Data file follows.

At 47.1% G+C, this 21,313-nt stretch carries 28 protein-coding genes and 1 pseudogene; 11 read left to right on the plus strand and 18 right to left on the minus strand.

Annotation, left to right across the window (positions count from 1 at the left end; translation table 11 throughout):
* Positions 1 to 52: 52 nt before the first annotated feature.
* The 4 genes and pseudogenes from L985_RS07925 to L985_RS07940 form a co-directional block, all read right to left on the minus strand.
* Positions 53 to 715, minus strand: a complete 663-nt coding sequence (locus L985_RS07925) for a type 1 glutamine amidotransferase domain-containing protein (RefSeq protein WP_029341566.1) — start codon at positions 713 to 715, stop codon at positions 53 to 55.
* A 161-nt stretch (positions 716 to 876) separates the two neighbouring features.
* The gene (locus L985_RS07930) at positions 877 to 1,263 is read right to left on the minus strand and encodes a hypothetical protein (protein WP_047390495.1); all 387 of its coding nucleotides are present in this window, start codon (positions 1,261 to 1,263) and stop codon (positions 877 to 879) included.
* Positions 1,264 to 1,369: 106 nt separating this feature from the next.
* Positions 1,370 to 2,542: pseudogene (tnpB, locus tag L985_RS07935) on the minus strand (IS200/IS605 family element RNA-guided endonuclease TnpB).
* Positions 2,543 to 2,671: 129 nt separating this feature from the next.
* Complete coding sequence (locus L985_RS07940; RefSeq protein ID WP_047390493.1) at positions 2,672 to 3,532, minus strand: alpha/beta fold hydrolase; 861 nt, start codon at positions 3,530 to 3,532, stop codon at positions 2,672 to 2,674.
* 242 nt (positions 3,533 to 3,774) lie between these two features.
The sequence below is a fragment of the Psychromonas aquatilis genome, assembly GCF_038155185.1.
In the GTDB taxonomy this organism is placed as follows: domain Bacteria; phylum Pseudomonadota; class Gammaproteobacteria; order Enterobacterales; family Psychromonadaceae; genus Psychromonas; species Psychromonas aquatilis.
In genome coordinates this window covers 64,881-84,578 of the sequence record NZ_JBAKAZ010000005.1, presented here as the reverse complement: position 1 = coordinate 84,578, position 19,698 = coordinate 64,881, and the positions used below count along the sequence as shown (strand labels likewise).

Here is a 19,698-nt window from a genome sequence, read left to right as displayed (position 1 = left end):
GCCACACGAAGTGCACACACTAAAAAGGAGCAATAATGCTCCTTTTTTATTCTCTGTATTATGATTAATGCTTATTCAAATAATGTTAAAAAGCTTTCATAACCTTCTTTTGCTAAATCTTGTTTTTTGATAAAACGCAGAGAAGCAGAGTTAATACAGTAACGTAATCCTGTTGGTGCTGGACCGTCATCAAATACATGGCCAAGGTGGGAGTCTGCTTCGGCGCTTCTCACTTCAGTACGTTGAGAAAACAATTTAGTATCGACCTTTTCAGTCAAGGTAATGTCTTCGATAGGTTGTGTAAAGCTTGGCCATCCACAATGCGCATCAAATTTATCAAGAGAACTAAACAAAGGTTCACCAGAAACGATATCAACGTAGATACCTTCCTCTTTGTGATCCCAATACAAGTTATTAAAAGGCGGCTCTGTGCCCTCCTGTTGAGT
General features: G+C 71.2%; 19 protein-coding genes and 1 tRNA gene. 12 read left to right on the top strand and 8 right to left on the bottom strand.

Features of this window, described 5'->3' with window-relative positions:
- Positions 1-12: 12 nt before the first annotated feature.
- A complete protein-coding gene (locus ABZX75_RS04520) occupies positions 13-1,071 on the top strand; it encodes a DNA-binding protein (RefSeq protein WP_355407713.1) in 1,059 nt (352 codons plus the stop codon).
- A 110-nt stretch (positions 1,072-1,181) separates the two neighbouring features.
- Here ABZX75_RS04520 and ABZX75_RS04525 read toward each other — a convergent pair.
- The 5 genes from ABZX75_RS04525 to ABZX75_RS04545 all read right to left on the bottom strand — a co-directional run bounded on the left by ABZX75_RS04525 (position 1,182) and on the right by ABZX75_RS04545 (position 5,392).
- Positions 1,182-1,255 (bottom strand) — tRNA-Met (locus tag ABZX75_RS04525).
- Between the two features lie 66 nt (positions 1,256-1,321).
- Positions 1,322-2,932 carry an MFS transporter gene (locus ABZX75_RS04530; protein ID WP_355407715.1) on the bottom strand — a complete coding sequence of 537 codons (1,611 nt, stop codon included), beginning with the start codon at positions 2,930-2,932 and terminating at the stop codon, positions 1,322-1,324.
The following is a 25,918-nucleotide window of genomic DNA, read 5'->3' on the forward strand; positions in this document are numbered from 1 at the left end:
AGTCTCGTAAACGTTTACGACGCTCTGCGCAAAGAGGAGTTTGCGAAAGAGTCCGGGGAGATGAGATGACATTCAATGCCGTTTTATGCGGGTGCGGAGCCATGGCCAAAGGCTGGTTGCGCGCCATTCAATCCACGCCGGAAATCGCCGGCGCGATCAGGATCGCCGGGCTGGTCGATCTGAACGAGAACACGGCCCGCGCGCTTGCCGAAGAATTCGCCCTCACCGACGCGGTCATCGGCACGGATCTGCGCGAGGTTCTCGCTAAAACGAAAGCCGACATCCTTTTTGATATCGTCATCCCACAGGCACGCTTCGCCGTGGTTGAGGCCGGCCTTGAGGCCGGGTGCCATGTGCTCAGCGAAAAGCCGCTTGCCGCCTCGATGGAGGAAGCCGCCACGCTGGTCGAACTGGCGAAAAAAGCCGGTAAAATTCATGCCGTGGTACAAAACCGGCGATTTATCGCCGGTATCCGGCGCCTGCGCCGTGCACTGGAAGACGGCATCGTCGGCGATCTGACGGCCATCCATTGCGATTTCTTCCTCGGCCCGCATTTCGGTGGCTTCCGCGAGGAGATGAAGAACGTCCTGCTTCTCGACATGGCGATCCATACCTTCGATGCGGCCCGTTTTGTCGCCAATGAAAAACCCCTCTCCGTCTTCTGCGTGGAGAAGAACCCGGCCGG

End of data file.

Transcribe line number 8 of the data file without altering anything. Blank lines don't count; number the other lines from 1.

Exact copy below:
* Positions 1,264 to 1,369: 106 nt separating this feature from the next.